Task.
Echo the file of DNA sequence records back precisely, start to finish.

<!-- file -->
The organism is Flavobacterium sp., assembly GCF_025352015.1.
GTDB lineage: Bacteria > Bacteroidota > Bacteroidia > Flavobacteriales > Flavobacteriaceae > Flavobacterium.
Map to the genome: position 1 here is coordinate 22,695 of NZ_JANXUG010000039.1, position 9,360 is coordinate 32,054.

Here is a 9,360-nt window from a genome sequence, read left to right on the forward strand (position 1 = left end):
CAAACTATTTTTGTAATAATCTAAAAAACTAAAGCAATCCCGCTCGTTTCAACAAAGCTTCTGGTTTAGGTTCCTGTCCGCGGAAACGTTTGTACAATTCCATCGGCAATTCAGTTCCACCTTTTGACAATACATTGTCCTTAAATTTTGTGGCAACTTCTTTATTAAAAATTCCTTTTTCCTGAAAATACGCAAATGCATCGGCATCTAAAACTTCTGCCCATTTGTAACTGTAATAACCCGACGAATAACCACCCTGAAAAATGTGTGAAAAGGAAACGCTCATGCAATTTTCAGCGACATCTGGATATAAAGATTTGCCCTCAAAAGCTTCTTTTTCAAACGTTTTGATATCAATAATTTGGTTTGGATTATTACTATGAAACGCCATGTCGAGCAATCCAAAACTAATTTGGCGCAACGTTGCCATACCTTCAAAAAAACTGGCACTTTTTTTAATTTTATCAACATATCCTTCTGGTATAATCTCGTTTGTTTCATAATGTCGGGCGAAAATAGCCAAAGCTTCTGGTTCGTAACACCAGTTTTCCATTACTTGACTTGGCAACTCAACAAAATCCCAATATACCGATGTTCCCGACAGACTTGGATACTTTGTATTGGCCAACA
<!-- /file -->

The organism is Flavobacterium sp., assembly GCF_025352015.1.
GTDB lineage: Bacteria > Bacteroidota > Bacteroidia > Flavobacteriales > Flavobacteriaceae > Flavobacterium.
Map to the genome: position 1 here is coordinate 22,695 of NZ_JANXUG010000039.1, position 9,360 is coordinate 32,054.

Here is a 9,360-nt window from a genome sequence, read left to right on the forward strand (position 1 = left end):
CAAACTATTTTTGTAATAATCTAAAAAACTAAAGCAATCCCGCTCGTTTCAACAAAGCTTCTGGTTTAGGTTCCTGTCCGCGGAAACGTTTGTACAATTCCATCGGCAATTCAGTTCCACCTTTTGACAATACATTGTCCTTAAATTTTGTGGCAACTTCTTTATTAAAAATTCCTTTTTCCTGAAAATACGCAAATGCATCGGCATCTAAAACTTCTGCCCATTTGTAACTGTAATAACCCGACGAATAACCACCCTGAAAAATGTGTGAAAAGGAAACGCTCATGCAATTTTCAGCGACATCTGGATATAAAGATTTGCCCTCAAAAGCTTCTTTTTCAAACGTTTTGATATCAATAATTTGGTTTGGATTATTACTATGAAACGCCATGTCGAGCAATCCAAAACTAATTTGGCGCAACGTTGCCATACCTTCAAAAAAACTGGCACTTTTTTTAATTTTATCAACATATCCTTCTGGTATAATCTCGTTTGTTTCATAATGTCGGGCGAAAATAGCCAAAGCTTCTGGTTCGTAACACCAGTTTTCCATTACTTGACTTGGCAACTCAACAAAATCCCAATATACCGATGTTCCCGACAGACTTGGATACTTTGTATTGGCCAACA